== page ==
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The Washington Post
What happened when one school banned homework — and asked kids to read and play instead
By Valerie Strauss February

Mark Trifilio, principal of the public pre-K-5th grade Orchard School in Vermont, sat down with the school’s 40 educators last summer to discuss the soon-to-start new school year and homework — how much kids were getting and whether it was helping them learn.

Trifilio had been pondering the issue for some time, he said, concerned that there seemed to be an uneven homework load for students in different classrooms within the same grade and that the differences from grade to grade didn’t make sense. He had looked up research on homework effectiveness and learned that, generally, homework in elementary school isn’t linked to better academic performance — except for after-school reading.

So at that meeting with teachers, he proposed an experiment: stopping all homework in every grade and asking students to read on their own at school — or, if they were not ready to read on their own, to do it with a parent or guardian. He said he was surprised when every one of them — classroom teachers as well as those who work with special-education students and English-language learners — signed on to the idea.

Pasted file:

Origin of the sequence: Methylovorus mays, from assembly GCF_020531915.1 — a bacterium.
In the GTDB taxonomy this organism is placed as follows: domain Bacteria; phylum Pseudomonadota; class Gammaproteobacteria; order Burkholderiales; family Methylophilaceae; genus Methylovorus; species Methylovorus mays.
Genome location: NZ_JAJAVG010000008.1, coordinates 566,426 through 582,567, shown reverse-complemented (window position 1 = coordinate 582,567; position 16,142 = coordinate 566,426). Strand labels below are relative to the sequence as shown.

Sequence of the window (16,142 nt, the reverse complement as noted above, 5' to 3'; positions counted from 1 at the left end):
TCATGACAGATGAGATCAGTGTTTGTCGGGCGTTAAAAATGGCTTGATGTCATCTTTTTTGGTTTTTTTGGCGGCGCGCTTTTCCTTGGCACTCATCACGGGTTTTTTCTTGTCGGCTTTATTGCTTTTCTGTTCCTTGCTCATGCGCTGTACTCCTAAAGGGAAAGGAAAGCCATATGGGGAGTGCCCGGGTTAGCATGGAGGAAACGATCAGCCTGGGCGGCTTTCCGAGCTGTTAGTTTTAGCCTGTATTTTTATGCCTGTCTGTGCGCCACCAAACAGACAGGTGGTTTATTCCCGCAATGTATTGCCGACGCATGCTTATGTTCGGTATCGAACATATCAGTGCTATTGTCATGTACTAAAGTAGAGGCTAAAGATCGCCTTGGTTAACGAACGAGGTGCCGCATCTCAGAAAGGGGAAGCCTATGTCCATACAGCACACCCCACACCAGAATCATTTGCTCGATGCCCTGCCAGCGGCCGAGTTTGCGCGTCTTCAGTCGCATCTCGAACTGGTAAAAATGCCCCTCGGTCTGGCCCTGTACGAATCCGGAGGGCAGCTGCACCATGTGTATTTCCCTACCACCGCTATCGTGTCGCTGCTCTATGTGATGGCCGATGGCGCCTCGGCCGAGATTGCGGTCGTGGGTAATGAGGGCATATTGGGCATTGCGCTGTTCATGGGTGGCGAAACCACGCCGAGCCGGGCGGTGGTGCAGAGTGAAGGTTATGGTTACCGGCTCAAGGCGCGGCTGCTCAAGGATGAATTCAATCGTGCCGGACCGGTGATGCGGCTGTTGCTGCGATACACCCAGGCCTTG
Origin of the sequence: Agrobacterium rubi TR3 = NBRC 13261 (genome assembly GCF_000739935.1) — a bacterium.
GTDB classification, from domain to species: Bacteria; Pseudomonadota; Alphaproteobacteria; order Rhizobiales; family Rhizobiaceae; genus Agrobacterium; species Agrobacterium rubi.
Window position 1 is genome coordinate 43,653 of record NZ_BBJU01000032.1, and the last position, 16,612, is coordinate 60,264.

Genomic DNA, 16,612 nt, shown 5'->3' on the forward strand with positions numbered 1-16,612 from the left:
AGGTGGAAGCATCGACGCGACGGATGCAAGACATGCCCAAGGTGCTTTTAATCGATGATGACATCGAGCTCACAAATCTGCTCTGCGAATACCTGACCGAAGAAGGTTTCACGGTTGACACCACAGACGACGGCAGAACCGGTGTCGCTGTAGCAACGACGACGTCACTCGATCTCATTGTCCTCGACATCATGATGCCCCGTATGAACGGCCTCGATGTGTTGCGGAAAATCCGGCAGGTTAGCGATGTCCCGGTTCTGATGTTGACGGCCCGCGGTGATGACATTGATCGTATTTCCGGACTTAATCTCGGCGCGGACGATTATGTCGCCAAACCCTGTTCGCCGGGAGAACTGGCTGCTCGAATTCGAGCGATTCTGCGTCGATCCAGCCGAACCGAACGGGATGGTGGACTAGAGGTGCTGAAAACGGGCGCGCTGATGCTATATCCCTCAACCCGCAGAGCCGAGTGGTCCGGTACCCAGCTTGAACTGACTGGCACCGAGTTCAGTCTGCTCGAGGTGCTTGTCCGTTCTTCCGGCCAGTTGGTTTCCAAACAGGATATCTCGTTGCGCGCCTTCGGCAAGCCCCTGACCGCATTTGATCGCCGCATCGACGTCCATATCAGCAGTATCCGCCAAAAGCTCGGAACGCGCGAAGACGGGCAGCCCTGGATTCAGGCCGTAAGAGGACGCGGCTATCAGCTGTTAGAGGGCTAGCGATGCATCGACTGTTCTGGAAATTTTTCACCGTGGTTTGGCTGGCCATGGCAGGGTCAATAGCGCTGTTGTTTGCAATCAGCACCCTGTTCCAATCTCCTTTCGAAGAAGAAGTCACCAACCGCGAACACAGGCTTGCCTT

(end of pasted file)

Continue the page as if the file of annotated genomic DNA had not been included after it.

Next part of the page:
“All 40 voted yes,” he said, “and not just yes, but a passionate yes. When do you get 40 people to agree on something?”

So they instituted the policy, as this page on the school website shows:

No Homework Policy
Orchard School Homework Information
Student’s Daily Home Assignment

1. Read just-right books every night — (and have your parents read to you too).

2. Get outside and play — that does not mean more screen time.

3. Eat dinner with your family — and help out with setting and cleaning up.

4. Get a good night’s sleep.

What’s the result?

Six months into the experiment, Trifilio says it has been a big success: Students have not fallen back academically and may be doing better, and now they have “time to be creative thinkers at home and follow their passions.”

Students are asked to read every night. Families are provided book recommendations, but kids are not required to fill out logs (because, he said, “we know that we all make up logs”).

Trifilio said he conducted a family survey asking about the policy, and most parents at the nearly 400-student school responded. The vast majority supported it, saying their kids now have time to pursue things other than math work sheets, and many report that students are reading more on their own than they used to. He said a small minority of parents are concerned that students are missing learning opportunities from doing homework and won’t be prepared for middle school.

The Burlington Free Press recently quoted parent James Conway as saying this about his son Sean, who is in kindergarten: “My son declared on Monday that he can read now and that he doesn’t need any help. So, something is working.”

What does the research say about the value of homework? While academics continue to study the subject, a meta-analysis of research on the subject, published in 2006 by researcher Harris Cooper and colleagues, is often cited. It found that homework in elementary school does not contribute to academic achievement and has only a modest effect on older students in terms of improving academic performance.

Read this and other articles at The Washington Post


 
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